A Comic a Day in May – Day 1: Wild Nature #1 & 2

David Taylor’s dystopian thriller, Wild Nature, had all the hallmarks of being the type of book I’d love so it was one that I easily got behind during it’s Kickstarter campaigns.

It tells the story of a futuristic world where this brutal blood sport was played out for the entertainment of the masses as masked killers formed teams that go head-to-head in a televised death match.  That premise itself was enough to give a glimpse at just what David was trying to create but underneath that blood spattered surface was the deeper story of founder and greatest killer of all time, Swan, as he tackles a life away from the sport that made him famous.

It’s in that deeper layer that we see a man haunted by a history of violence that stretches beyond the obvious reaches of Wild Nature to a lifetime of wrestling with his conscience and the previous decisions he’s made.  Scrambling for a new life among the elite he’s not too far from the limelight and the unwanted attention of fans, enemies and ex-friends as the weight his name holds is just another aspect of his existence that can be tapped for more wealth.

The “normal” life he craves becomes something that he’s almost on the brink of getting hold of several times but the unhinged voice in his head is just as much of a hurdle as those with him in their sights.  That leads him into the possibility of resurrecting his previous persona and with the pull of an outlet for his messed up head being hard to escape completely, it’s soon clear that he’s never truly away from the killer inside.  Their IS a glimmer of hope though in the shape of Alice, a sister to one of Swan’s previous victims, and as they go from sworn enemies to individuals caught up in the aftermath of a sport that’s added more pain to their already troubled lives, the common ground they find sees them become shared souls in a world out to get them.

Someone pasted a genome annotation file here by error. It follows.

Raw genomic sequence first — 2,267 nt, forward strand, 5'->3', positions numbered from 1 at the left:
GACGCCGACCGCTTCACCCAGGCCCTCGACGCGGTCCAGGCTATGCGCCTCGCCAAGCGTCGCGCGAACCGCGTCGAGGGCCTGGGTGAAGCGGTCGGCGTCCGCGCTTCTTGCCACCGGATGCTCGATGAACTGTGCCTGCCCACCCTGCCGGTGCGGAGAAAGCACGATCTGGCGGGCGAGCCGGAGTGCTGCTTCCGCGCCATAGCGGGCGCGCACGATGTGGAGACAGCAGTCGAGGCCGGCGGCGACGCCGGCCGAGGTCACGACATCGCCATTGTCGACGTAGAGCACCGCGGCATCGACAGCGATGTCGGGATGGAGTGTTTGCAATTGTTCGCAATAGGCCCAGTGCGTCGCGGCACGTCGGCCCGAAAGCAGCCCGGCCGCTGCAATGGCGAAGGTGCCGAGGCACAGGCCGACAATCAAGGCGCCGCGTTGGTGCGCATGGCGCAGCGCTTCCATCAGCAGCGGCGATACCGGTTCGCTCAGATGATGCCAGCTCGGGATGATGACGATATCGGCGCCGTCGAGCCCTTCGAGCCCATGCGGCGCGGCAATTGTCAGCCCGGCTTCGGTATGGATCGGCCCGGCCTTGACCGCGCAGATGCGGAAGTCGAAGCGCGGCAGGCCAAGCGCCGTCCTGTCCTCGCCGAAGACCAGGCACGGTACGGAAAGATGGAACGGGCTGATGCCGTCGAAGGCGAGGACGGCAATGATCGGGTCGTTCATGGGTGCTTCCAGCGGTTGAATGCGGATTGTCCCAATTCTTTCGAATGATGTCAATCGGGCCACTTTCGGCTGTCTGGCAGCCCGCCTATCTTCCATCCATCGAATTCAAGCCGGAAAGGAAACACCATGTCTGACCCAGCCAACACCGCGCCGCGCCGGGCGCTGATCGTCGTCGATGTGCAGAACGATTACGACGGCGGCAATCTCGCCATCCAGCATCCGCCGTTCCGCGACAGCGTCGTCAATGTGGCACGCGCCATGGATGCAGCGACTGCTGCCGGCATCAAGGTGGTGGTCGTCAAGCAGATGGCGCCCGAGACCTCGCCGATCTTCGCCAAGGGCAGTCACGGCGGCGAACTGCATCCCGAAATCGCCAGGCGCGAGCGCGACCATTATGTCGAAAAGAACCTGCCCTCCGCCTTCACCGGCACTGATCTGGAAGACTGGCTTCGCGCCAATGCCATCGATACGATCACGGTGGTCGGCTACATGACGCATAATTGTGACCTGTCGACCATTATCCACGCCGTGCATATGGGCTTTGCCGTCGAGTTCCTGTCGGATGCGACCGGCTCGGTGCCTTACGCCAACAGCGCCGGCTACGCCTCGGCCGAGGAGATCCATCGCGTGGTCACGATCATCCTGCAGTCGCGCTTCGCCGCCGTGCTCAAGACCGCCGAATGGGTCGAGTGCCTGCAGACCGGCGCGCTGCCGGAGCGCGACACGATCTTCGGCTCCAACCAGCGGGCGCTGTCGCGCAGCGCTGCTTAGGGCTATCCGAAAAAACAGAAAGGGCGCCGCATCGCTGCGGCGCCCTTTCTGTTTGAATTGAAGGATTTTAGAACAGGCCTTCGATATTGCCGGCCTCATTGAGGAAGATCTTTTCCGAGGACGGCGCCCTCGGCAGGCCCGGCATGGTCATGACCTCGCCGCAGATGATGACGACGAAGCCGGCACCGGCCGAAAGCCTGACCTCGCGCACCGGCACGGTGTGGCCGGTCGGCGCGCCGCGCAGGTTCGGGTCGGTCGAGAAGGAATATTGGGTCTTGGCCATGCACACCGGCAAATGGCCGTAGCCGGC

David has taken the initial idea of a brutal dystopian thriller and really built a world that’s crammed full of characters you can both love & hate in equal measure which is something he discusses in the back matter of the first issue as he describes just how much the story grew & changed from his original concept.  Across these two issues you can really see that depth laid out for all to see with the troubled, imperfect central character of Swan acting as a prime example of an anti-hero of sorts but with the bittersweet nature events around him allowing us to relate with him even further.  The introduction of Alice is key to giving Swan’s violent killer persona the possibility of growth on the way to some sort of redemption as their shared backgrounds and sense of right & wrong making it evident that a book about a televised blood sport was really a gateway for us to see a grittier world that’s rooted in realism.

The art from David captures the stark contrast between the TV world and the grim realities away from it whichever end of the social spectrum you find yourself on.  He explores the quest for an idyllic life and shows that it’s even harder to achieve when the past and your own mind torture you in the way that it can.  That means these two issues have already allowed us to connect with a character and set of situations that firmly holds our attention and with the third issue finale on the way, it still feels like anything can happen.  That combo of world building AND character building is hard to ignore when it’s handled this well but it just highlights how well David does at managing the writer/artist duties on a creation that he has absolute belief in.  A belief that’s poured into every aspect of the book which has in turn, drawn me in and convinced me just how right he is.  Kudos to Claire Napier on editing duties too as that extra layer of development has kept things exceptionally polished throughout the story so far.

You can catch up with Wild Nature & David’s other releases over on Buy Small Press and see what else he’s working on on his website and Twitter.

9/10

G-Man

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